Your Closely-Held Company Needs a Buy-Sell Agreement
December 8, 2016 | by Jim Newman, Holland & Hart LLP
Your business is successful, things are going fine, and then you come to work on Monday morning to find out that a tragic car accident claimed the life of one of your fellow owners. Or, one of your fellow owners comes into your office and tells you he and his wife are going through an ugly divorce.
Your reaction is grief in the first instance and feeling bad for your colleague in the second instance. Often, an important question doesn’t register – what is going to happen to the stock or other equity that is held by your fellow owner in either instance? There are any number of things that can go wrong in a business with multiple owners that can keep the owners up at night. A buy-sell agreement (they come in different forms and with different names) can help everyone sleep better at night.
Some business owners aren’t aware that shares of stock, limited liability company interests and other types of equity are personal property that are freely transferable unless transferability is restricted by contract. Without an agreement, stockholders may be forced to deal with a buy-out of another owner at a time when circumstances are less than ideal. And, if there is no buy-sell agreement in place, there won’t be any pre-established or agreed upon terms and conditions governing the buy-out of the departing owner.
What issues should be addressed in a buy-sell agreement? The most important topics are triggering events, valuation and payment terms. Some of the most common triggering events are death, disability, dissolution of a marriage, termination of employment of an owner, an owner simply wants to leave the company, and bankruptcy of an owner. Valuation is the process of determining the price of the equity interests to be transferred. This is important because with closely-held companies, there is no market or exchange to value the interests. Payment terms are often a challenge because the departing owner may want the buy-out amount in cash, but the business has its own cash needs and perhaps can’t afford paying the departing owner in cash.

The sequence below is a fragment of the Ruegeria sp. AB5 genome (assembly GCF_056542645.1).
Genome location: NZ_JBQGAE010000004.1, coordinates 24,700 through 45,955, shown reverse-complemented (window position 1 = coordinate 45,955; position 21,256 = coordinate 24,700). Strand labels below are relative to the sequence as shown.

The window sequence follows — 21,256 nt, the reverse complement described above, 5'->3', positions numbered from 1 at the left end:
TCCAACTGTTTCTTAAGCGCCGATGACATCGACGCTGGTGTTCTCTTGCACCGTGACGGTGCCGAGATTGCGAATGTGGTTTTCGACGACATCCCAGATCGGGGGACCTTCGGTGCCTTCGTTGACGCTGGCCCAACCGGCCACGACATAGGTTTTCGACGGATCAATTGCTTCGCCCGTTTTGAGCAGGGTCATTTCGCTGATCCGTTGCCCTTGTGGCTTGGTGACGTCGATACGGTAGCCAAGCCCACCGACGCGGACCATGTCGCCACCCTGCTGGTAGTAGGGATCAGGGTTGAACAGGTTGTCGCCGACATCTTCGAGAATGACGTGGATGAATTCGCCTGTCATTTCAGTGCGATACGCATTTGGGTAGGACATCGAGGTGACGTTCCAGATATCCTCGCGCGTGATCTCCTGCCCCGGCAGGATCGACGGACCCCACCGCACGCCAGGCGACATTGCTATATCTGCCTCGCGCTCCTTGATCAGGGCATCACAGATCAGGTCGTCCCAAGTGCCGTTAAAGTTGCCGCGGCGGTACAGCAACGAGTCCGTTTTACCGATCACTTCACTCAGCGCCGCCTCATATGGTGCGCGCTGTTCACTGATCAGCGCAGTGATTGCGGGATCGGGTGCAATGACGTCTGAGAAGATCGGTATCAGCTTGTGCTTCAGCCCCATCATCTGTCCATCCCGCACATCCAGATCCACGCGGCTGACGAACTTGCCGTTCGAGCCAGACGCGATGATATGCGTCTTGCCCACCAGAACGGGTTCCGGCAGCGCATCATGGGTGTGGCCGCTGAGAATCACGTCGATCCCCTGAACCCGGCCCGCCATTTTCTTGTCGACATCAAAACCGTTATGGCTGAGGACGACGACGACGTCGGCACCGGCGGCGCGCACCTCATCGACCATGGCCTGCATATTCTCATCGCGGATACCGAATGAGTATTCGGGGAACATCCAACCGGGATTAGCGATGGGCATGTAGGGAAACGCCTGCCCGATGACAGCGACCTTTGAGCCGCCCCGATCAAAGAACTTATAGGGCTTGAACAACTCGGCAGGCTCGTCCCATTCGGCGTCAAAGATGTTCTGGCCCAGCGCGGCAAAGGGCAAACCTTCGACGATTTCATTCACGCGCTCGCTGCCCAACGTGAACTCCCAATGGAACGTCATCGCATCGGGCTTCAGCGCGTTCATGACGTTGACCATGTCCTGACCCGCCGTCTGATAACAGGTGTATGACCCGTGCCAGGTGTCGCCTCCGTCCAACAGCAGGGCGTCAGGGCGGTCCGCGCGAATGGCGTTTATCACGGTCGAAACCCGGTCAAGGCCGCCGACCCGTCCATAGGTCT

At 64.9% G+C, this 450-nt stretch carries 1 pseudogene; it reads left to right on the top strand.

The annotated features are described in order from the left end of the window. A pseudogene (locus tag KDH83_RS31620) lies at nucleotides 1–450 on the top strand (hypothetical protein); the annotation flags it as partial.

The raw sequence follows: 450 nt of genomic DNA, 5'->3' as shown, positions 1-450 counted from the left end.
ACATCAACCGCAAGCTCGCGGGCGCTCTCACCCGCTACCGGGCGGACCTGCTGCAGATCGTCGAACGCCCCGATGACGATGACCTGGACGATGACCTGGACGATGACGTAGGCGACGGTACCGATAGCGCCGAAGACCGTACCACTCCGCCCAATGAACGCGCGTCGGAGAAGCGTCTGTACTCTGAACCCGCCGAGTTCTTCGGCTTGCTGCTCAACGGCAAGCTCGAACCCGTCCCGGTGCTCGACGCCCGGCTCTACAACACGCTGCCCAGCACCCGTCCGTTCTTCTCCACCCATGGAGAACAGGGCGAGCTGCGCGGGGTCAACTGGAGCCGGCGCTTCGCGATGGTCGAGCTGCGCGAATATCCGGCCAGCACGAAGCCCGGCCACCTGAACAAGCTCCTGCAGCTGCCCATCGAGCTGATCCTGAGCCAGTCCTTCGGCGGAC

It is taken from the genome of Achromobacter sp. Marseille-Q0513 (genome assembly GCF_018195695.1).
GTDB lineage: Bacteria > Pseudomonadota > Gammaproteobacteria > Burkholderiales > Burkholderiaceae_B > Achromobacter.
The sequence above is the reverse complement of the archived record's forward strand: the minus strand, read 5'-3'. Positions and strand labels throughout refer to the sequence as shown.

These issues are complex and often difficult to discuss among owners. But dealing with these issues earlier rather than later is almost always recommended. Your business and your livelihood (and that of your fellow owners) merit serious consideration of a buy-sell agreement for your company.
About the Author: Jim Newman helps manufacturers manage a wide range of day-to-day legal affairs from entity selection and formation to corporate governance and compliance to evaluating and executing strategic business combinations to acquire or sell assets or equity interests. Clients appreciate Mr. Newman’s business-savvy, pragmatic approach in his role as outside corporate counsel and as a transactional advisor to public and privately held companies. He approaches clients’ challenges with a unique perspective based on his experience in sales and marketing management for a division of a Fortune 500 company prior to becoming a lawyer. Jim is the administrative partner overseeing management of the firm’s Reno and Carson City offices.
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